Ina Regen shot in Linz: “Treat history with respect”

Ina Regen shot in Linz: “Treat history with respect”

It’s dark in the Central in the heart of Linz, a woman stands alone on the stage in the spotlight. With closed eyes, which she only opens at a very specific point in the song that is being played. The camera focuses on her. From the music you could already tell who the woman is. It’s Ina Regen, a successful and highly acclaimed singer and musician.

It was no coincidence that the Upper Austrian was visiting her home yesterday. She plays an important role in the documentary “Ode to Remembrance”, for which producer Robert Hofferer and his team are currently shooting in the state capital. With “Elisabeth tanzt” Ina Regen wrote a song that has to do with one of the central characters in the film (see below).

The film, which will be completed by March next year at the latest, contains real stories by people who experienced the Nazi reign of terror as children, animation art and the interpretation of well-known artists who react artistically to the stories and thus transform them into a transfer another form of truth, as Hofferer says. “It’s happening from a different perspective.”

High responsibility

The moment Ina Regen was asked to contribute to this film, she felt a great deal of respect. “I had a lot of feelings inside me at the same time,” she recalls in the OÖN interview. “It was completely clear to me that as an artist I have a responsibility to think about topics like this more than other people. On the other hand, I immediately worried that I knew far too little to take this topic seriously And then it was clear to me that if I do it the way I do, which is with dedication and great truthfulness, then I’m going to have to penetrate into corners of the soul that are difficult to look at.” But: “Having courage means being afraid and doing it anyway.”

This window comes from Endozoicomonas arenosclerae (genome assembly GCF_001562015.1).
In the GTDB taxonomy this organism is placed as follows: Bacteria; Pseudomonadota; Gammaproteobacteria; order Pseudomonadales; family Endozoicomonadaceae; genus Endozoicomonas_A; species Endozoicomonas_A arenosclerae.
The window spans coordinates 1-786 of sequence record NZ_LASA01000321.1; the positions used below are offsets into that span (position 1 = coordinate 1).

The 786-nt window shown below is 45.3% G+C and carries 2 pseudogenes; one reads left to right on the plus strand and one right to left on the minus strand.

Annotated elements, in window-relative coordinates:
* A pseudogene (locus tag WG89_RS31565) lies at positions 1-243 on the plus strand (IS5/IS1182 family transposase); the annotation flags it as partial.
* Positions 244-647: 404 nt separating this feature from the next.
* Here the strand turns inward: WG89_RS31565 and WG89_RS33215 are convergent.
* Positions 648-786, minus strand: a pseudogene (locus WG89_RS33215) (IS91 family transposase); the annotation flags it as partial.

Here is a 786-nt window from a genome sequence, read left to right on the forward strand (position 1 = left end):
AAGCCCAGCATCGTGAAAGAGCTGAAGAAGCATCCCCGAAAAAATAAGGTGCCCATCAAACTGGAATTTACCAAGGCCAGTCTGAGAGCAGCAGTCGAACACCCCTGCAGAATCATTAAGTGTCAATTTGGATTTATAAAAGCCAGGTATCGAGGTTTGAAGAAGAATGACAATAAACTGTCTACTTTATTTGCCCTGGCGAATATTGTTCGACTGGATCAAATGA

How hard was it for you to engage with another person and their life story and to tell a story that has to do with someone else? “Surprisingly light,” Regen says without hesitation. For months she read, watched documentaries and videos, and went to Auschwitz with her philosophy and history teacher. But it was crucial to see the “lively, fun-loving Elisabeth” in the video sequences. “It was breathtaking how someone who has experienced so much horror at such a young age can have such a glow and shine. That was inspiring.” That is why the topic of the film is so important, because contemporary witnesses are living history. “That’s the big bonus of this film. If we don’t learn from history, then we’re doomed to repeat it, so it’s up to us to pass this on to the next generations with such urgency,” says Regen.

Source: Nachrichten

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